The Benefits of Chamomile

What You Need to Know About Chamomile

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What is Chamomile?

Other names: Matricaria recutita, German chamomile, true chamomile, Hungarian chamomile

Chamomile is a flowering plant in the daisy family. It is native to Europe and Asia. The flowers are used medicinally.

Chamomile comes in capsule, liquid, and tea form.

Uses for Chamomile

Chamomile has a long history of use in Europe as an alternative medicine for digestive ailments. The active constituents of chamomile are thought to have anti-inflammatory properties and ease spasm and discomfort in the digestive tract.


Chamomile is part of the Asteraceae plant family, which includes ragweed and chrysanthemum, so people with allergies may react when they use chamomile either internally or topically. Call your doctor if you experience vomiting, skin irritation, allergic reactions (chest tightness, wheezing, hives, rash, itching) after chamomile use.

Chamomile contains coumarin, a naturally-occurring compound with anticoagulant or blood-thinning effects. It should not be combined with warfarin or other medications or supplements that have the same effect or be used by people with bleeding disorders.

In the Canadian Medical Association Journal, Montreal doctors described the case of a 70-year-old woman who developed severe internal bleeding after drinking plenty of chamomile tea for a sore throat and using chamomile skin lotion.

 The woman was being treated with the drug warfarin for a heart condition. It’s believed that the chamomile tea (and possibly the lotion) acted synergistically with the warfarin to cause bleeding.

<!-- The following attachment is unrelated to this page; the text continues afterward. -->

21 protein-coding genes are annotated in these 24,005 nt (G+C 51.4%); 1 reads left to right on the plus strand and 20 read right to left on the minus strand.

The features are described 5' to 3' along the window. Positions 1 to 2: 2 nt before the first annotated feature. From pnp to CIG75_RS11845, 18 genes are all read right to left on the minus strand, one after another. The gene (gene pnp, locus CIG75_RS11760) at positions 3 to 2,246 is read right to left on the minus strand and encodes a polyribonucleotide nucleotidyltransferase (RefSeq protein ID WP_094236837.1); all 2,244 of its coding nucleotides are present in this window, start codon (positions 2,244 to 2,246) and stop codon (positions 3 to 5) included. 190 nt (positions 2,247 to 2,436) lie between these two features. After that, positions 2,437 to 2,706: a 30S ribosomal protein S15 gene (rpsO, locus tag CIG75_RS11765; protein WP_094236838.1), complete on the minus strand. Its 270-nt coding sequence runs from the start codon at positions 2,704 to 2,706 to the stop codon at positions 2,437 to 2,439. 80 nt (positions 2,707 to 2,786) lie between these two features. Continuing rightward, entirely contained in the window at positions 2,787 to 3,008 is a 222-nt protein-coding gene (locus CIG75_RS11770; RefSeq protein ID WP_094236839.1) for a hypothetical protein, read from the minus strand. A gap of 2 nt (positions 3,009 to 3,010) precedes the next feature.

It shouldn't be used two weeks before or after surgery.

Supplements haven't been tested for safety and due to the fact that dietary supplements are largely unregulated, the content of some products may differ from what is specified on the product label.

Also keep in mind that the safety of supplements in pregnant women, nursing mothers, children, and those with medical conditions or who are taking medications has not been established. You can also get tips on using supplements here.

Using Chamomile for Health

Due to a lack of supporting research, it's too soon to recommend chamomile for any condition. If you're considering using it, talk with your primary care provider first. Self-treating a condition and avoiding or delaying standard care may have serious consequences.


Canadian Medical Association Journal, April 25, 2006.

Disclaimer: The information contained on this site is intended for educational purposes only and is not a substitute for advice, diagnosis or treatment by a licensed physician. It is not meant to cover all possible precautions, drug interactions, circumstances or adverse effects. You should seek prompt medical care for any health issues and consult your doctor before using alternative medicine or making a change to your regimen.

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